SAVED FROM SHAQTIN’ By Arthur George-Special to BASN JaVale McGee is reclaiming...
by Michael – Louis Ingram, Editor
To Whom It May Concern:
My name is Michael – Louis Ingram, and I am a native New Yorker.
As someone who has been involved in journalism for almost 30 years (and covered the National Football League for over 20), I have seen how the League has transformed into this generation’s version of IBM.
Cities learned at their peril that the financial clout of every NFL team is listed among the 50 most lucrative sport ventures – in the world.
My first Super Bowl as a journalist (in 1992) was to Pasadena and the Rose Bowl after then – Arizona governor Evan Mecham refused to honor the Rev. Martin Luther King’s birthday as a national holiday (game was originally scheduled for Sun Devil Stadium in Phoenix).
When the Players Union refused to play in Arizona due to the King snub, the hasty move to California cost the cities of Phoenix, Tempe and surrounding areas over $300 million in revenue – in one week.
After the Dallas Cowboys defeated our Buffalo Bills in that Super Bowl, Gov. Mecham “got religion” – and signed MLK’s birthday into law.
I make this point only to emphasize how the financial viability of any potential for a city lies in two things – having the venue in place (took less than two weeks to move the game) and have suitable attractions to bring in fans, tourists and the like:
Ticket prices shot up from $125 a ticket (face value) in that Super Bowl to $1000 (for now over the 13 Super Bowls I have personally covered). Hotels, restaurants and ancillary revenue are raised in hopes of a desired return. Said desire was so manifested in Indianapolis, where $650 million was garnered in the two – week period because they had everything in place to not just claim a Super Bowl, but to stay in a rotation for future Bowl games and special events (conventions, parties, mega concerts, etc).
Indianapolis used their downtown to their best advantage, and a similar process could continue in Western New York in Buffalo.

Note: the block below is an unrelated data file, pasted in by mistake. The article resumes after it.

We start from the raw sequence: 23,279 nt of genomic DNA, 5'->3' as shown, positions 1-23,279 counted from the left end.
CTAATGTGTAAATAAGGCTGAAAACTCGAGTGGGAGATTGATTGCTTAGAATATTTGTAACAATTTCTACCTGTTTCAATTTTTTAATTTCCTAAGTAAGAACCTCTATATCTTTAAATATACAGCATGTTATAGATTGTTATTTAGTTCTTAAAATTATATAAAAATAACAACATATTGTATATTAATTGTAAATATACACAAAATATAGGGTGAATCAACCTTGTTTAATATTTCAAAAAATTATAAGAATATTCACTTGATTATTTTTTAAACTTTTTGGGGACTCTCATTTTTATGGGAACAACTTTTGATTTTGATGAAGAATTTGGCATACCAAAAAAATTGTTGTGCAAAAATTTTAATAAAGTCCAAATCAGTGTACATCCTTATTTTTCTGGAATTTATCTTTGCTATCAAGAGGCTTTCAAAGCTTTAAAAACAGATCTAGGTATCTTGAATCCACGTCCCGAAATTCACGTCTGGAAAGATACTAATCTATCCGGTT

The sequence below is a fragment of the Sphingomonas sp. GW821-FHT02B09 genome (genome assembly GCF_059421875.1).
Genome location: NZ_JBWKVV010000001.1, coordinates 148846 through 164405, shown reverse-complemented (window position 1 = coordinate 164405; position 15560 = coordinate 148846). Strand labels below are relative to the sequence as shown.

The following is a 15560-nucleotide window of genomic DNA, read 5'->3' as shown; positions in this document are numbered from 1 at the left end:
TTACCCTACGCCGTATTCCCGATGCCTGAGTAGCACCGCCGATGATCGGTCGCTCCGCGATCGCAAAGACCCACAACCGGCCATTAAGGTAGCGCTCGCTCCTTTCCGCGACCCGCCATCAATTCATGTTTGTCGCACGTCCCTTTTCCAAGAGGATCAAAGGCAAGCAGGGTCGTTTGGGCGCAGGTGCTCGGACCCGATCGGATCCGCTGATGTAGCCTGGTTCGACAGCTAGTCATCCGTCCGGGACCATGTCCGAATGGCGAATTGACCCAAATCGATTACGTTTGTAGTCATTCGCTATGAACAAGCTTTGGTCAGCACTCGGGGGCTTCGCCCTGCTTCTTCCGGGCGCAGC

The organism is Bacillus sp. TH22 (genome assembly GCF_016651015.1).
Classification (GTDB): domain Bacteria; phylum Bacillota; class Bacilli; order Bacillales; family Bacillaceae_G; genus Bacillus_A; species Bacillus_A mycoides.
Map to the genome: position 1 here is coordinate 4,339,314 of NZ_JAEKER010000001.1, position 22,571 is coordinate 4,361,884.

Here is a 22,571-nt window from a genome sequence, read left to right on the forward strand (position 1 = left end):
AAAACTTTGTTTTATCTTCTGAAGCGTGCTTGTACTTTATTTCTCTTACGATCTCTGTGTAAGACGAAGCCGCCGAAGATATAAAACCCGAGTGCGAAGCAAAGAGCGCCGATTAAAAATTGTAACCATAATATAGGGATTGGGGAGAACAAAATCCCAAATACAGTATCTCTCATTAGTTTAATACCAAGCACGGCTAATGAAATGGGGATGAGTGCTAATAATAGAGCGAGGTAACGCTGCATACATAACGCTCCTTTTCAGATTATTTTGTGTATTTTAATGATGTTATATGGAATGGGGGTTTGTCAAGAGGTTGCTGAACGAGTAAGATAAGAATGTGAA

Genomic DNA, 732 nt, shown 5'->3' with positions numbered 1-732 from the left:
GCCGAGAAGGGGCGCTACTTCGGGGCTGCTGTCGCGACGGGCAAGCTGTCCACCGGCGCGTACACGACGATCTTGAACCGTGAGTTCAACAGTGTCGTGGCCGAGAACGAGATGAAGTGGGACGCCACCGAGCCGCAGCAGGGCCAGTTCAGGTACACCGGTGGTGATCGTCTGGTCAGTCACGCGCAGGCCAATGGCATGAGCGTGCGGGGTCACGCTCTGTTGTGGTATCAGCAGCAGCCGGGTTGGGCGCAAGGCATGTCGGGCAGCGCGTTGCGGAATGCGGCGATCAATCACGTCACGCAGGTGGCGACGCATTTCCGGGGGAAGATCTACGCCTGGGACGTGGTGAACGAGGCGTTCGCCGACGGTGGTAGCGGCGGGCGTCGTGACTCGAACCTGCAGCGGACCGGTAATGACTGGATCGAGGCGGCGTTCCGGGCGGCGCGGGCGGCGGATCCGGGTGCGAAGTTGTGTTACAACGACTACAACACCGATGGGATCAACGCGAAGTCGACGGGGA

On my radio show “Soul Tree Radio – In the Raw” my colleague Pat Freeman has been a frequent guest on several occasions and has revealed how for more than 50 years, Buffalo’s outer harbor waterfront parcel has sat unused and in neglect.
Mr. Freeman spoke eloquently and sensibly as to how the proposal for a multiple – sport complex, to be designed and built by a leading NFL stadium partner, HKS Inc. of Dallas, and a North American Sports Museum, to be operated by the Strong of Rochester, makes sense for two key reasons.
The promised significant job creation should stimulate economic growth; and the plan offers a visionary integration of park, green space and waterfront components for the site, literally an environmentally balanced and sustainable environment which enhances a parkland experience. The new complex will create an inspiring gateway to downtown and a waterfront district that will forever alter the city’s negative image.
Buffalo has a distinct advantage in that the combination of land and water location could potentially uplift it to the top of the rotation within a decade; while revitalizing real estate potential long before the first kickoff (Baltimore and their Inner Harbor Project is a great example). The added facet of doing this to the NFL’s ‘specs’ also facilitates a win – win premise in meeting the needs of being a potential Super Bowl /Final Four/BCS city as well.
As I write this, the Santa Clara area in California has already secured the rights to Super Bowl L as ground has been broken…
The parcel of land spanning over 400 acres, affords plenty of room to allow all stakeholders a role in its success. The development group, together with local building trades unions and leaders of the African-American community, believe this project addresses Western New York’s urgent need for job opportunities; projecting a 10-year supply of living-scale jobs for tens of thousands.
With this year’s Super Bowl coming to the Greater New York /New Jersey area the potential for a billion – dollar payday (weather notwithstanding) is a very real possibility.
Since your Common Council has unanimously passed a resolution calling on the NFTA, the governor and the state to work with the developers by entering into a no-risk due-diligence exploration, it seems only fitting that avoiding a “wide right” faux pas due to in – house agendas hurts all New Yorkers, and especially those hurting for jobs in the western section of our great state.
As someone who has seen the process go from the press box to the cash box I implore you to strongly consider and approve the efforts made by the HKS/Strong groups to bring jobs, growth and hope to Western New York.
Michael – Louis Ingram
Black Athlete Sports Network